Asthenes helleri 


Taxonomy [top]

Kingdom Phylum Class Order Family
Animalia Chordata Aves Passeriformes Furnariidae

Scientific Name: Asthenes helleri
Species Authority: (Chapman, 1923)
Common Name(s):
English Puna Thistletail
Schizoeaca helleri BirdLife International (2004, 2008)
Schizoeaca helleri Stotz et al. (1996)
Schizoeaca helleri Sibley and Monroe (1990, 1993)
Taxonomic Source(s): SACC. 2006. A classification of the bird species of South America. Available at: #
Taxonomic Notes: Use of the genus Asthenes follows SACC (2010).

Identification information: 17-18 cm. Smallish, brown-and-grey ovenbird. Typical thistletail. Crown and upperparts, including wings, are a dull rufescent brown. The tail is paler, long and deeply forked. The underparts, including throat, are greyish. Voice A series of spluttering notes, first increasing in volume then fading at the end.

Assessment Information [top]

Red List Category & Criteria: Vulnerable A3c ver 3.1
Year Published: 2012
Date Assessed: 2012-05-01
Assessor(s): BirdLife International
Reviewer(s): Taylor, J. & Butchart, S.
Contributor(s): Lees, A.
Facilitator/Compiler(s): Butchart, S., Ekstrom, J., Khwaja, N., Symes, A.

Based on a model of future deforestation, it is suspected that the population of this species will decline rapidly over the next three generations, and it has therefore been uplisted to Vulnerable.

Previously published Red List assessments:
2009 Least Concern (LC)
2008 Least Concern (LC)
2004 Least Concern (LC)
2000 Lower Risk/least concern (LR/lc)
1994 Lower Risk/least concern (LR/lc)
1988 Lower Risk/least concern (LR/lc)

Geographic Range [top]

Range Description: Asthenes helleri has a restricted range in the Andes of western South America, described as uncommon to fairly common throughout. In Peru it is limited to the areas of Cuzco and Puno, and is present in the Machu Picchu Historical Sanctuary. Its distribution also touches into extreme north La Paz, Bolivia (del Hoyo et al. 2003).
Countries occurrence:
Bolivia, Plurinational States of; Peru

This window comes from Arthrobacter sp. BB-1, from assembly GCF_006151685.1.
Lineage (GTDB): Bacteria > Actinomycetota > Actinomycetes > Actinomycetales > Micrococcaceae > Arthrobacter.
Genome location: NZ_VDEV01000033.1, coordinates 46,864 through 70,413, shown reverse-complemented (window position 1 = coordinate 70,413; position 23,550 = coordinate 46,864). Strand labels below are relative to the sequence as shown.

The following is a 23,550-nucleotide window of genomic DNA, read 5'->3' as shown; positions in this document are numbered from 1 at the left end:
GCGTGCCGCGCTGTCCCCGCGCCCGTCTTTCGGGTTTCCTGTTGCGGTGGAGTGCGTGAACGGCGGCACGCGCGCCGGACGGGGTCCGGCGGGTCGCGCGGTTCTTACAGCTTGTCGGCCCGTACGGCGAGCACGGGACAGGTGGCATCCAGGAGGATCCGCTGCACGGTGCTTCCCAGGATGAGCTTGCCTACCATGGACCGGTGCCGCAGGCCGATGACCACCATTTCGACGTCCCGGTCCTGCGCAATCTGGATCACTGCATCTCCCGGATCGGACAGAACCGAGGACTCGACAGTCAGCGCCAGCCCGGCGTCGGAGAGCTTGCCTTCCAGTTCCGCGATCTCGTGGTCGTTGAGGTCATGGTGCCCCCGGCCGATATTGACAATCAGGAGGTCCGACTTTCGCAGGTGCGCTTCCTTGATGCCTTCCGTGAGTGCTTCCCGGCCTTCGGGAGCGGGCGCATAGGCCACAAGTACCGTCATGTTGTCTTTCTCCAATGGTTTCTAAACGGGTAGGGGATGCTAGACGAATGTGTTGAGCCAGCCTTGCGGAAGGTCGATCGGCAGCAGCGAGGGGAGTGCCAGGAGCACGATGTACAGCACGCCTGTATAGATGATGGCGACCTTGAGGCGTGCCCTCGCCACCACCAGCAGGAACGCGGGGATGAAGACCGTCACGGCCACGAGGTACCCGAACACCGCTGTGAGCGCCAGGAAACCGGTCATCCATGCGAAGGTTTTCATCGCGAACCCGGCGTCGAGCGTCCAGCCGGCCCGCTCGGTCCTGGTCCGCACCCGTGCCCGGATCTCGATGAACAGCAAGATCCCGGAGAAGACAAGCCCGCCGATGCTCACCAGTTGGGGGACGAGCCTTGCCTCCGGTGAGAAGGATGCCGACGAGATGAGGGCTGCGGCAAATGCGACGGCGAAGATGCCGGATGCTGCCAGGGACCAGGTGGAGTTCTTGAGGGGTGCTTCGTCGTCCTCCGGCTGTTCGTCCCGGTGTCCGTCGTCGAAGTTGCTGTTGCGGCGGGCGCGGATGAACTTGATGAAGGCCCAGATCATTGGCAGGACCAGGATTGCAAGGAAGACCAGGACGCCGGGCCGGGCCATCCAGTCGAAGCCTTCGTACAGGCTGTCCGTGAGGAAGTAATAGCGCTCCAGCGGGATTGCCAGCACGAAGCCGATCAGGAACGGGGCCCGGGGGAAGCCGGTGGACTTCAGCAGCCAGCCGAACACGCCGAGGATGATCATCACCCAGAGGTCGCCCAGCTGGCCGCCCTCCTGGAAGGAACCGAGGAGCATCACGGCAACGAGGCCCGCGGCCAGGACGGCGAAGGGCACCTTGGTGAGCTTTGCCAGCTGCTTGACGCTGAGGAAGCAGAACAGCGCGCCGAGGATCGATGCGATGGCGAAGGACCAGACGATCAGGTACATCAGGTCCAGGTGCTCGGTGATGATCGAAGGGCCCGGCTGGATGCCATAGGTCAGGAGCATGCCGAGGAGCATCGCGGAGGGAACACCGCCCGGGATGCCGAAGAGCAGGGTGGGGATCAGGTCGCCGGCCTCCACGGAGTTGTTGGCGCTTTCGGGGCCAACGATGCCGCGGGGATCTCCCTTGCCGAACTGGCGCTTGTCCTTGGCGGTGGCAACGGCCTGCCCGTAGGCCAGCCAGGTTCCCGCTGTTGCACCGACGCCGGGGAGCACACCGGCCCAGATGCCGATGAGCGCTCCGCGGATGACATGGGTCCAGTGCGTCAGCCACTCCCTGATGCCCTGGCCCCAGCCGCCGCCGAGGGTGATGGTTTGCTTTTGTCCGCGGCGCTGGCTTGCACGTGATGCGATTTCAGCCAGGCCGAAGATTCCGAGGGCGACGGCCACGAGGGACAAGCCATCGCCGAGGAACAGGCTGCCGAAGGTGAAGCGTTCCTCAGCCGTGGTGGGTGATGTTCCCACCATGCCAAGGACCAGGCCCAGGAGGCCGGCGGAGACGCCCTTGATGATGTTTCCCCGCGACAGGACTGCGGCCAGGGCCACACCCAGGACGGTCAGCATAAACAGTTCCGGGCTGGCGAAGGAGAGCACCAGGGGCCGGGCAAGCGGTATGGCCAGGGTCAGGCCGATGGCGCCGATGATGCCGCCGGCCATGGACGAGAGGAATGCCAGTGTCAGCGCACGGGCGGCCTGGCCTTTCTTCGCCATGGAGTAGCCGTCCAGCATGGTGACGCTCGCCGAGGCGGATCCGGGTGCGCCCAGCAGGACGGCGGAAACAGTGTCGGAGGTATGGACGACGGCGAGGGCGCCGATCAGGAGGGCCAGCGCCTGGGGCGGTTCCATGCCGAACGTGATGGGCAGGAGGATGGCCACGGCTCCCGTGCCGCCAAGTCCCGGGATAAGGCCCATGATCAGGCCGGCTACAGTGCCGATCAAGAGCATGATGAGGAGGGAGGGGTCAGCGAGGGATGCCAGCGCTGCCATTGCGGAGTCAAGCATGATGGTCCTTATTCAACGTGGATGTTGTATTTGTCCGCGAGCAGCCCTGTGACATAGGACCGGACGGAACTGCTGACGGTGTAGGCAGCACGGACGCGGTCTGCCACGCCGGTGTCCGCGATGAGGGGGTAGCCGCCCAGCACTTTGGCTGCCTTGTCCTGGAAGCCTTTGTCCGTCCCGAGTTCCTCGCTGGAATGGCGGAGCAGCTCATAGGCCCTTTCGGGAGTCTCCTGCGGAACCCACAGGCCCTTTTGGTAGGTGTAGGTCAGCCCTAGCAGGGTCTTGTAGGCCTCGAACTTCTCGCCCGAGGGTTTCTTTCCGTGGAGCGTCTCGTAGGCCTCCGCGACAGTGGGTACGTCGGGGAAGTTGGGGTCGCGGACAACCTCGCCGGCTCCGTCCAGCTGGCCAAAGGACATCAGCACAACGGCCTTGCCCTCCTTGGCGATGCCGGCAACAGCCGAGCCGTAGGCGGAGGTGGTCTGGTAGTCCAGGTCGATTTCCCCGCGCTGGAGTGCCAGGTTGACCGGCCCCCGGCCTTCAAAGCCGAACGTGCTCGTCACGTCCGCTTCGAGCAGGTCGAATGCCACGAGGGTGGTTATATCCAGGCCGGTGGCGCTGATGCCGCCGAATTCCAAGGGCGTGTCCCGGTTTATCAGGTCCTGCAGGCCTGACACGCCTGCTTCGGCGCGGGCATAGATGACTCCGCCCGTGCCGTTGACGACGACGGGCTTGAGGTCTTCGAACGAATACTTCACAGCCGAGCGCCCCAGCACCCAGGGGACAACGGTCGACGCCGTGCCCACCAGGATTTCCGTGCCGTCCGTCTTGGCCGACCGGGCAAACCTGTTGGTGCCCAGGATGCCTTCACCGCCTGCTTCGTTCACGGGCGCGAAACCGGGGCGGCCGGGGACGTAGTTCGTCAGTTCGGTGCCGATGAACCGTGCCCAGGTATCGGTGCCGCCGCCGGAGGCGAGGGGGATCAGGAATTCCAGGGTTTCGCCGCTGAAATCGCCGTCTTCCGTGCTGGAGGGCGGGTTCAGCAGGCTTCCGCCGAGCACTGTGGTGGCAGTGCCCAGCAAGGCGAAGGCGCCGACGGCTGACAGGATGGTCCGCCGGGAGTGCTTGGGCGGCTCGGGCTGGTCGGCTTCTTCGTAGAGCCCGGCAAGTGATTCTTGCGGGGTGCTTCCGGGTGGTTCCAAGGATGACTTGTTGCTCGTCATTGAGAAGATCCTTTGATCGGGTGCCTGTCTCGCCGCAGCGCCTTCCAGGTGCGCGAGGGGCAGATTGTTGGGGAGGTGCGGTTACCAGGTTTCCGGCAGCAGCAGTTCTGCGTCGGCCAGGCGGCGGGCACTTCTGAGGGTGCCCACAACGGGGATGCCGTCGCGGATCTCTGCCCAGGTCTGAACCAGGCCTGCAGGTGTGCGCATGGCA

Continuing decline in area of occupancy (AOO): Unknown
Extreme fluctuations in area of occupancy (AOO): No
Estimated extent of occurrence (EOO) - km2: 43400
Continuing decline in extent of occurrence (EOO): Unknown
Extreme fluctuations in extent of occurrence (EOO): No
Continuing decline in number of locations: Unknown
Extreme fluctuations in the number of locations: No
Lower elevation limit (metres): 2800
Upper elevation limit (metres): 3600
Range Map: Click here to open the map viewer and explore range.

Population [top]

Population: The global population size has not been quantified, but this species is described as 'fairly common' (Stotz et al. (1996).

Trend Justification:  This species is suspected to lose 31-31.3% of suitable habitat within its distribution over three generations (11 years) based on a model of Amazonian deforestation (Soares-Filho et al. 2006, Bird et al. 2011). Given the susceptibility of the species to fragmentation and/or edge effects, it is therefore suspected to decline by ≥30% over three generations.
Current Population Trend: Decreasing
Additional data:
Number of mature individuals: Unknown Continuing decline of mature individuals: Unknown
Extreme fluctuations: No Population severely fragmented: No
Continuing decline in subpopulations: Unknown
Extreme fluctuations in subpopulations: No All individuals in one subpopulation: No

Habitat and Ecology [top]

Habitat and Ecology: Above the timberline, this species occurs in "páramo" (high tropical montane grassland) and elfin forest; below, it prefers dense undergrowth at the edge of cloud-forest. It is found between 2,800-3,600 m elevation. Its diet consists of arthropods, taken from understorey foliage (del Hoyo et al. 2003).
Systems: Terrestrial
Continuing decline in area, extent and/or quality of habitat: Unknown
Generation Length (years): 3.8
Movement patterns: Not a Migrant

Threats [top]

Major Threat(s):

The primary threat to this species is accelerating deforestation; it is thought likely to be particularly susceptible to fragmentation and edge effects (Soares-Filho et al. 2006, Bird et al. 2011, A. Lees in litt. 2011). It has probably always had a small population, and has also been declining as a result of grazing and burning in its Andean timberline habitat (del Hoyo et al. 2003).

Conservation Actions [top]

Conservation Actions:

Conservation Actions Underway
None is known.

Conservation Actions Proposed

Expand the protected area network to effectively protect IBAs. Effectively resource and manage existing and new protected areas, utilising emerging opportunities to finance protected area management with the joint aims of reducing carbon emissions and maximizing biodiversity conservation. Conservation on private lands, through expanding market pressures for sound land management and preventing forest clearance on lands unsuitable for agriculture, is also essential (Soares-Filho et al. 2006).

Citation: BirdLife International. 2012. Asthenes helleri. The IUCN Red List of Threatened Species 2012: e.T22702250A39209822. . Downloaded on 29 November 2015.
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